Thursday, November 27, 2014
Thanksgiving has no meaning or significance for Kiwis, but American expats often try and keep the traditions alive—out of context, sure, and certainly a bit alien here, but we try. Not this year, not really.
When I’m able to celebrate Thanksgiving, it’s always on Friday our time, because that’s Thursday—and Thanksgiving Day—in the USA. Some years I’ve made dinner, but this year, as has been the case in other years, everyone’s busy or otherwise unable to join us for a special meal, so it won’t be happening this year. Maybe next year.
The truth is, Thanksgiving is the time I’m most keenly aware that I live in a country I’m not from. Or, more accurately, I’m keenly aware of what I don’t have: All my blood family, my oldest friends, everything I knew as a child and young adult, are over there, and I’m here. It often makes me feel a bit melancholy, which is precisely why I try to celebrate the day when I can: It makes things better.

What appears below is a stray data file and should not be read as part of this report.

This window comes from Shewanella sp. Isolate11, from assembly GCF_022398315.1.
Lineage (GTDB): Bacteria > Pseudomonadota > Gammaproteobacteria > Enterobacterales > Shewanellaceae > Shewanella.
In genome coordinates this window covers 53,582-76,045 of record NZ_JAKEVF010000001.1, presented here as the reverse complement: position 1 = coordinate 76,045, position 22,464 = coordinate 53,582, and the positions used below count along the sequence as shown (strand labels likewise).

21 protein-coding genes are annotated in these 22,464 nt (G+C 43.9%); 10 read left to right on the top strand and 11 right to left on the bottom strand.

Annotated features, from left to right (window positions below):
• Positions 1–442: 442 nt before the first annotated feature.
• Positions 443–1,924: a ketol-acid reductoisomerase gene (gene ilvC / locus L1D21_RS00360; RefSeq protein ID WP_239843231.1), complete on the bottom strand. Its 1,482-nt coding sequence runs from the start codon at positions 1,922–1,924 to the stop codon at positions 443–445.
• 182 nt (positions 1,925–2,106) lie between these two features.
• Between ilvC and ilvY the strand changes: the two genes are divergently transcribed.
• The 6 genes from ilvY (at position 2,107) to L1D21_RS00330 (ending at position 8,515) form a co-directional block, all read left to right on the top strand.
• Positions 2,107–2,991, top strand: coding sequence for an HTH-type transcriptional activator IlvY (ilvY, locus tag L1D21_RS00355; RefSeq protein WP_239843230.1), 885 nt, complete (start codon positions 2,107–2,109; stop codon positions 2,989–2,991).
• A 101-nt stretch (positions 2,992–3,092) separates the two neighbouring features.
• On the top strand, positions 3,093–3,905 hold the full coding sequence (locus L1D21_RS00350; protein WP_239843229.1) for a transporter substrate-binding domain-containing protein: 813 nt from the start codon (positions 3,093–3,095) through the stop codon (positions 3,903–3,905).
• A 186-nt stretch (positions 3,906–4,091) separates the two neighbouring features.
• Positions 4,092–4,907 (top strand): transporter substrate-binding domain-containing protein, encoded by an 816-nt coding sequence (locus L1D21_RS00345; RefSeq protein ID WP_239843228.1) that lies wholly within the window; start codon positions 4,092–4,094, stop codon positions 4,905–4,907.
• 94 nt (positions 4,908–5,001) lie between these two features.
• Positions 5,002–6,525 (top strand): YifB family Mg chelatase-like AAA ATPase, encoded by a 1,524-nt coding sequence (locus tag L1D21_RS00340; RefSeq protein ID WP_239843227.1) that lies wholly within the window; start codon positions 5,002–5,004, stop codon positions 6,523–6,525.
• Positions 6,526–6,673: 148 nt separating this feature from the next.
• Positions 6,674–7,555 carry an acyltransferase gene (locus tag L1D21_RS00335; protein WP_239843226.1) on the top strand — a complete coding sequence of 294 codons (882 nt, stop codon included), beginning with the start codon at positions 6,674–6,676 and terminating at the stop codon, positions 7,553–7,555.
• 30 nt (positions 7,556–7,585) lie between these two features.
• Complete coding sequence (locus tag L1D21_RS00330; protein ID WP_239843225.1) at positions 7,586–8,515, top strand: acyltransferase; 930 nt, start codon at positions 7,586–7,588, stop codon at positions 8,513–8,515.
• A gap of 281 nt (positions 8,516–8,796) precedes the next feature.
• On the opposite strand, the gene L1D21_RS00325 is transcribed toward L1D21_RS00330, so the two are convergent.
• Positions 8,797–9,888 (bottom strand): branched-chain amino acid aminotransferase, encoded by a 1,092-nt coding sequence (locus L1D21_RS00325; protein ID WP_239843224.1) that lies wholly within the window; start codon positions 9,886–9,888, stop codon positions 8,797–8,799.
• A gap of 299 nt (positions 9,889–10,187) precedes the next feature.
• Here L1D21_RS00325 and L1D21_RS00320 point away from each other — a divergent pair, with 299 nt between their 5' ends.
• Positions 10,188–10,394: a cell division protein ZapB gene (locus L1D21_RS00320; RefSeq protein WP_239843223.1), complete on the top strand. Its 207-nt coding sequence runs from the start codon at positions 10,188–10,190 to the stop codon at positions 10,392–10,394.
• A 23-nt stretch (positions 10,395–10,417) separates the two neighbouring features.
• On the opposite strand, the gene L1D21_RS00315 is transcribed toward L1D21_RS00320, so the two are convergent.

Today I made a turkey sandwich for lunch. The photo above (from 2011) shows the meat I used for my sandwich. That's also why I call this “Turkey Day”, because that’s really all it is.
Two NZ chains of electronics stores are having “Black Friday” sales tomorrow, which is even more divorced from its context than me making a big meal for Thanksgiving. Mind you, I can certainly see why they’d do it—New Zealand has no real start to its Christmas shopping season—but it still seems a bit odd to me. Of course, that may just BE me.
I may yet manage a kind of celebratory meal tomorrow, but either way, just like plenty of other Americans, I’ll be thinking about friends and family far away, some of whom have died. And, I’ll reflect on what I’m thankful for. That’s what the day is really about, wherever it’s observed.